Support extended for venues selling takeaway alcohol

21 September, 2020 by Brydie Allen

Since the start of Australia’s first COVID-19 peak and its associated lockdowns, the Australian Tax Office (ATO) has been supporting the sale of takeaway alcohol by licensed venues, where state and territory liquor arrangements allow.

This support allows venues operating under pandemic restrictions to repackage and sell on alcohol for off-premise consumption without requiring an excise manufacturer licence or paying excise duty, as long as said sale meets the arrangement set by the local liquor authority. 

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The support arrangement began on March 23, and was originally slated to end on June 30. The end date was then extended until September 30, but has now been extended again until January 31, 2021, after the ATO recognised “the ongoing impacts COVID-19 is having on the alcohol industry”.

In January 2021, the arrangement will be reviewed again to determine whether the support will continue further, but in the meantime, the move has been recognised as a win for the industry. 

The Australian Hotels Association (AHA) National CEO, Stephen Ferguson, said the support arrangement from the ATO has given publicans a fair opportunity to trade while their businesses are operating in a way far from normal.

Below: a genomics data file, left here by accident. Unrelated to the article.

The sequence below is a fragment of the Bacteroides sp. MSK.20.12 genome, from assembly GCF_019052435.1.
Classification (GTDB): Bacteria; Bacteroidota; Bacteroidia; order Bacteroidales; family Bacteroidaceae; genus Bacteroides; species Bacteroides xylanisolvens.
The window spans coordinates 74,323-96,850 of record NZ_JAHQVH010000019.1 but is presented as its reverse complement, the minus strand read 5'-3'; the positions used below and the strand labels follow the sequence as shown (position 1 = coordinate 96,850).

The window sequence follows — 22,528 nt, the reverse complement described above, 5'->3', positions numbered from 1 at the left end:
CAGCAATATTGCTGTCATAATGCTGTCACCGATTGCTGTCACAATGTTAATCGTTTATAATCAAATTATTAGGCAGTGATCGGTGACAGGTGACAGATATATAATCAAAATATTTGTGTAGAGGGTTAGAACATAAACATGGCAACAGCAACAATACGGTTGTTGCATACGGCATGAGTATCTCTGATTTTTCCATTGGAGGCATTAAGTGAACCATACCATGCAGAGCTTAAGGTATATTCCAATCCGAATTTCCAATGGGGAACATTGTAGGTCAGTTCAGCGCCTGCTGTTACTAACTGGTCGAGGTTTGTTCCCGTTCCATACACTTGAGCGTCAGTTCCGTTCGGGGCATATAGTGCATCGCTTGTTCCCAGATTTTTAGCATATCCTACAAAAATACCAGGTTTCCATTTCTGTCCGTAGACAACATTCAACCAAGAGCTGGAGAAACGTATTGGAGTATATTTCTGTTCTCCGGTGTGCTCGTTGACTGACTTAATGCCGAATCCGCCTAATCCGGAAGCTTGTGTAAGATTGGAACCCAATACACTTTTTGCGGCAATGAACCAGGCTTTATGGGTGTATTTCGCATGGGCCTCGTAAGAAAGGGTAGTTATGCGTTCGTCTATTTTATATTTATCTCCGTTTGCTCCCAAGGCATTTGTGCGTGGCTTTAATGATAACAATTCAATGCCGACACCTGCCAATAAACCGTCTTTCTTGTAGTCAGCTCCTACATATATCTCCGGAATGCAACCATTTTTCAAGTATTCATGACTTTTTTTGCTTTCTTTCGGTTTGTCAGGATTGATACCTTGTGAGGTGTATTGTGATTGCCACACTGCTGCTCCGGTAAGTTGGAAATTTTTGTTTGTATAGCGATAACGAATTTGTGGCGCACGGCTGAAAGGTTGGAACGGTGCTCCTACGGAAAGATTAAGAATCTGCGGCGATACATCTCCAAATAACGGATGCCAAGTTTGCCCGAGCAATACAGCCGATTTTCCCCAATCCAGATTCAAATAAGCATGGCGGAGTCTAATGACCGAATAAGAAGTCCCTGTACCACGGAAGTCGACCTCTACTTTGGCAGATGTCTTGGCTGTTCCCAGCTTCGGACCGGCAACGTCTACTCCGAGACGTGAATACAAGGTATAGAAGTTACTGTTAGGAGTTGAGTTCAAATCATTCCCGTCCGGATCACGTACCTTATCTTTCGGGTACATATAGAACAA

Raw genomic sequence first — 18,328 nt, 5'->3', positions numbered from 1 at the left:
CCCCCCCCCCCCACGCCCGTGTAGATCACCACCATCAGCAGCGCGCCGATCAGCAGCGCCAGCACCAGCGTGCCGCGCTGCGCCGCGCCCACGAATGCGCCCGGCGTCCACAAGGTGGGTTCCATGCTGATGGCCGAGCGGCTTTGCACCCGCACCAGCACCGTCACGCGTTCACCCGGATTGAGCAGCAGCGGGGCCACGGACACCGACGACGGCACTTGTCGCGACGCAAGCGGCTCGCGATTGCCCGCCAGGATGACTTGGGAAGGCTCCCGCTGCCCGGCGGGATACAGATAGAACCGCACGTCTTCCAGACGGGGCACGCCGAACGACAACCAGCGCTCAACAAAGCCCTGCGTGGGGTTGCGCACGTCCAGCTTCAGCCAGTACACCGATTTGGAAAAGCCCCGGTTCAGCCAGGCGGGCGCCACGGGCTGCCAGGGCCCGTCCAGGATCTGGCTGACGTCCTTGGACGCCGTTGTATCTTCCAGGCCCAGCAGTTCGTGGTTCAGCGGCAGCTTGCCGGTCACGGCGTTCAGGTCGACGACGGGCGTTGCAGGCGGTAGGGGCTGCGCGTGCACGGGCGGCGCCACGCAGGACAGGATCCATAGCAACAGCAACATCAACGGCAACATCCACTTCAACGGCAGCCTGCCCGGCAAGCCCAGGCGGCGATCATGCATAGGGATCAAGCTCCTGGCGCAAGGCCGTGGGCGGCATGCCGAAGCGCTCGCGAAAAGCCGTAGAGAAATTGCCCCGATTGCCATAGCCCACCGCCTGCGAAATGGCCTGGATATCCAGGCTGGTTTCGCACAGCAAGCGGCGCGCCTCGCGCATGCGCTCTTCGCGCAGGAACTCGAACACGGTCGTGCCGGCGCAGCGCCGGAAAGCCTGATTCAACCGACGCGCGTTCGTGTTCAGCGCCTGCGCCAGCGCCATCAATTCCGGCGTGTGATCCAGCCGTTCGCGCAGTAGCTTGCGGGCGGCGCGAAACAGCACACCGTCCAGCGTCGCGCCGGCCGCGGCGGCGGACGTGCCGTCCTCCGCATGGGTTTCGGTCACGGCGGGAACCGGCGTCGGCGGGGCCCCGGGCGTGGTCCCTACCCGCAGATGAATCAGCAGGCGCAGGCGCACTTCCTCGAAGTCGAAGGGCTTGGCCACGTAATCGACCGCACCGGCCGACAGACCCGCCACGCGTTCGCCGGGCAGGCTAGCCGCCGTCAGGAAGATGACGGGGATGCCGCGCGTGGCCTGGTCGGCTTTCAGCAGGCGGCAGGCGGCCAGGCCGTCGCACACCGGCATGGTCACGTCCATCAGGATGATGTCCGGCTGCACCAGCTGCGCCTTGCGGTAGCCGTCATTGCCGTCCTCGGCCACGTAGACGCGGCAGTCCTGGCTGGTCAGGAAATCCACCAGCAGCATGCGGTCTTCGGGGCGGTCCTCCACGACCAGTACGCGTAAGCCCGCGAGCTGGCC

“When COVID first hit and pubs went into lock down – they were all restricted to takeaway food and beverages and the sale of draught beer in Growlers became even more popular. Unfortunately Growlers attract a higher degree of excise,” Ferguson said.

“[Carlton & United Breweries] has led the way on this complex issue, arguing successfully that in these tough times it was unfair for pubs to have to charge higher prices due to the excise. The Treasurer Josh Frydenberg listened to the arguments and put in place concessions to allow publicans to sell take-away beer.”

As well as applying to growlers, the support allows venues to sell packaged cocktails to takeaway. It applies to all states and territories where venues operate under pandemic-related restrictions like the one person per four square metre density rule. 

The ATO has also reminded businesses that there’s a range of options available for those doing it tough as a result of the pandemic. 

ATO Assistant Commissioner Andrew Watson said “We know some small business owners are under incredible amounts of stress and facing uncertainty like never before. We understand your tax obligations may not be at the top of your list of things to do. So if you need some extra help with your tax and super affairs, I urge you to contact your registered tax professional or the ATO. We’re here to help.

“If you’re feeling overwhelmed or getting behind with your tax, let us know as early as possible so we can work with you to find a solution. No matter what your situation is, it’s never too late to ask for help.”

According to the ATO, the current and previous financial year will see many businesses making a loss when they ordinarily would be turning a profit. It noted that many businesses would be in this situation for the first time too. In any case, Watson recommends staying on top of record keeping, doing your best to keep up with tax and super obligations, and seeking professional assistance from a registered tax professional.

Find out more about the ATO support for excise alcohol here, or reach out to them at 1800 806 218 for any questions.